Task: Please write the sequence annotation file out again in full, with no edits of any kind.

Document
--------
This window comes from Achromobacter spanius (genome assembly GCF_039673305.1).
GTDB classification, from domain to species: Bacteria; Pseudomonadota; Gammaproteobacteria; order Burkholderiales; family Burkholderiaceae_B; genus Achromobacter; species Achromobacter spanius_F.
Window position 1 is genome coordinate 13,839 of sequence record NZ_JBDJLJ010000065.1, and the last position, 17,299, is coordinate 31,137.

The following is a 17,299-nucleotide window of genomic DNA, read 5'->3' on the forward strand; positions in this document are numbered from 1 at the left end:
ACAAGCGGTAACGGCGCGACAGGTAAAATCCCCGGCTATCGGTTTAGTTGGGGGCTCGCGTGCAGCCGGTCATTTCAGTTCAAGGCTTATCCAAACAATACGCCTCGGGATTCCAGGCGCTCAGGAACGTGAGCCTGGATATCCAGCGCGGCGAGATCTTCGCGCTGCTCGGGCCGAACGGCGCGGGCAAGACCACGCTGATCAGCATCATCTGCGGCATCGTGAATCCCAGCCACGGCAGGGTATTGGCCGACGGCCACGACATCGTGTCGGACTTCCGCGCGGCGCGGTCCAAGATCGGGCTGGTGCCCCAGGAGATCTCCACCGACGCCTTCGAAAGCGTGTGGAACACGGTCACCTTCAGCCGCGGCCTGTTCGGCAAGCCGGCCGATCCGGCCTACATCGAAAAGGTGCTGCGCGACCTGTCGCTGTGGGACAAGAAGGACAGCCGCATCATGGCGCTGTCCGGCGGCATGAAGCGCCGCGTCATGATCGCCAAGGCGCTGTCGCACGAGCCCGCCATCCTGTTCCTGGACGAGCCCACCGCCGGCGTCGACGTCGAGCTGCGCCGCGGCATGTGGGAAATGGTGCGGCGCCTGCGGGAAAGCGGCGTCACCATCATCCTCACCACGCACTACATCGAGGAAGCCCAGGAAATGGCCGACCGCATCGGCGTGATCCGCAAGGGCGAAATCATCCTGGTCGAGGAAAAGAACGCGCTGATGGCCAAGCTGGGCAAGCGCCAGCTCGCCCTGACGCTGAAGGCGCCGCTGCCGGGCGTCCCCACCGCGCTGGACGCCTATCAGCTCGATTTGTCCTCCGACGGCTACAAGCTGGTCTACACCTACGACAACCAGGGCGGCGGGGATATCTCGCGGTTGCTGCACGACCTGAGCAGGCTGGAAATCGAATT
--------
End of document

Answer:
This window comes from Achromobacter spanius (genome assembly GCF_039673305.1).
GTDB classification, from domain to species: Bacteria; Pseudomonadota; Gammaproteobacteria; order Burkholderiales; family Burkholderiaceae_B; genus Achromobacter; species Achromobacter spanius_F.
Window position 1 is genome coordinate 13,839 of sequence record NZ_JBDJLJ010000065.1, and the last position, 17,299, is coordinate 31,137.

The following is a 17,299-nucleotide window of genomic DNA, read 5'->3' on the forward strand; positions in this document are numbered from 1 at the left end:
ACAAGCGGTAACGGCGCGACAGGTAAAATCCCCGGCTATCGGTTTAGTTGGGGGCTCGCGTGCAGCCGGTCATTTCAGTTCAAGGCTTATCCAAACAATACGCCTCGGGATTCCAGGCGCTCAGGAACGTGAGCCTGGATATCCAGCGCGGCGAGATCTTCGCGCTGCTCGGGCCGAACGGCGCGGGCAAGACCACGCTGATCAGCATCATCTGCGGCATCGTGAATCCCAGCCACGGCAGGGTATTGGCCGACGGCCACGACATCGTGTCGGACTTCCGCGCGGCGCGGTCCAAGATCGGGCTGGTGCCCCAGGAGATCTCCACCGACGCCTTCGAAAGCGTGTGGAACACGGTCACCTTCAGCCGCGGCCTGTTCGGCAAGCCGGCCGATCCGGCCTACATCGAAAAGGTGCTGCGCGACCTGTCGCTGTGGGACAAGAAGGACAGCCGCATCATGGCGCTGTCCGGCGGCATGAAGCGCCGCGTCATGATCGCCAAGGCGCTGTCGCACGAGCCCGCCATCCTGTTCCTGGACGAGCCCACCGCCGGCGTCGACGTCGAGCTGCGCCGCGGCATGTGGGAAATGGTGCGGCGCCTGCGGGAAAGCGGCGTCACCATCATCCTCACCACGCACTACATCGAGGAAGCCCAGGAAATGGCCGACCGCATCGGCGTGATCCGCAAGGGCGAAATCATCCTGGTCGAGGAAAAGAACGCGCTGATGGCCAAGCTGGGCAAGCGCCAGCTCGCCCTGACGCTGAAGGCGCCGCTGCCGGGCGTCCCCACCGCGCTGGACGCCTATCAGCTCGATTTGTCCTCCGACGGCTACAAGCTGGTCTACACCTACGACAACCAGGGCGGCGGGGATATCTCGCGGTTGCTGCACGACCTGAGCAGGCTGGAAATCGAATT